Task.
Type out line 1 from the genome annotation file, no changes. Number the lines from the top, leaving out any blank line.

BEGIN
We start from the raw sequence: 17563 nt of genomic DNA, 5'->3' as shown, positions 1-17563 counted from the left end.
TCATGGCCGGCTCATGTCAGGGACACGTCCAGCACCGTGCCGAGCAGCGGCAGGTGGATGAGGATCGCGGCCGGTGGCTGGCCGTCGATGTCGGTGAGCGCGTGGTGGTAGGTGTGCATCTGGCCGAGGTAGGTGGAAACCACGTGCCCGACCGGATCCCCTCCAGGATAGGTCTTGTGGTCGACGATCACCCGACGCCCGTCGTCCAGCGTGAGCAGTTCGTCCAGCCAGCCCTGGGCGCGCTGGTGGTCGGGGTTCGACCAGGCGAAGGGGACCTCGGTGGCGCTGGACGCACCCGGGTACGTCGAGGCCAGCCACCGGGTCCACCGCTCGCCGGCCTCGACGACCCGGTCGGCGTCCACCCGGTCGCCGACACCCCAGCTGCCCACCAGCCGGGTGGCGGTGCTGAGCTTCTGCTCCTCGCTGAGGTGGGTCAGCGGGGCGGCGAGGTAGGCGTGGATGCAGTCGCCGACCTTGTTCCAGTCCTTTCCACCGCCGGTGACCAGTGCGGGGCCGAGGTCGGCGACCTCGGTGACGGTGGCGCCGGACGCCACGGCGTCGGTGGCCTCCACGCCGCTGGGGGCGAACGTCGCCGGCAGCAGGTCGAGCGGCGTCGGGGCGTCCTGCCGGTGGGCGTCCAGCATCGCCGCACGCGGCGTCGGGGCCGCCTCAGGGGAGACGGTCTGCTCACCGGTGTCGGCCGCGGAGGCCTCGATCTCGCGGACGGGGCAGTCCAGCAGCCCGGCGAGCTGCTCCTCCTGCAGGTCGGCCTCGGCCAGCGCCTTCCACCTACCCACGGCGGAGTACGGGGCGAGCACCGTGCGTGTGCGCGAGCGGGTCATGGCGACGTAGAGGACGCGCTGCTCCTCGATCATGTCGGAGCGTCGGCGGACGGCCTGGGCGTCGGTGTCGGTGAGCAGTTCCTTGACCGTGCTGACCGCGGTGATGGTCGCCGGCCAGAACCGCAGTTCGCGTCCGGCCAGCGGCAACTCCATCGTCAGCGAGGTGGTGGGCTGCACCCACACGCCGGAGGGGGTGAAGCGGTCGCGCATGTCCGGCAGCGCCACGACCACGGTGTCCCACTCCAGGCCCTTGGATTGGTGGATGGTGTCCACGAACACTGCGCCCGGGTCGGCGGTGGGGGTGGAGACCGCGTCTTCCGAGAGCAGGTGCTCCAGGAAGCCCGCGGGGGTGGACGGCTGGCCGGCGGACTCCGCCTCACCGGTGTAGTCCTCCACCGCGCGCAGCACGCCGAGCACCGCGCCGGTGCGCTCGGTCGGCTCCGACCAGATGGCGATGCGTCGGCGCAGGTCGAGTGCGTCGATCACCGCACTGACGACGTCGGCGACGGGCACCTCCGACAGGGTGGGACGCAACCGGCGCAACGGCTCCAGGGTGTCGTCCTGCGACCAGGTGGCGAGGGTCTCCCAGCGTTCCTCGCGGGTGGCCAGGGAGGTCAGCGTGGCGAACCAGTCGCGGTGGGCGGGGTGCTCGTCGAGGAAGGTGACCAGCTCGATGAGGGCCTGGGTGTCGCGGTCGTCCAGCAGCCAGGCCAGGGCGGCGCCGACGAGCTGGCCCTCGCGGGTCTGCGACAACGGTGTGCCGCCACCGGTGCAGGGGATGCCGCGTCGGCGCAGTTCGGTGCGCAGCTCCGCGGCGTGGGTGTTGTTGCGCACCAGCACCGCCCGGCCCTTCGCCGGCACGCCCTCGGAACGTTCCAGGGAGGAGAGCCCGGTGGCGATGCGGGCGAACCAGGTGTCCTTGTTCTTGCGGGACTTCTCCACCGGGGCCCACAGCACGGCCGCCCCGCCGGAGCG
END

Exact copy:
We start from the raw sequence: 17563 nt of genomic DNA, 5'->3' as shown, positions 1-17563 counted from the left end.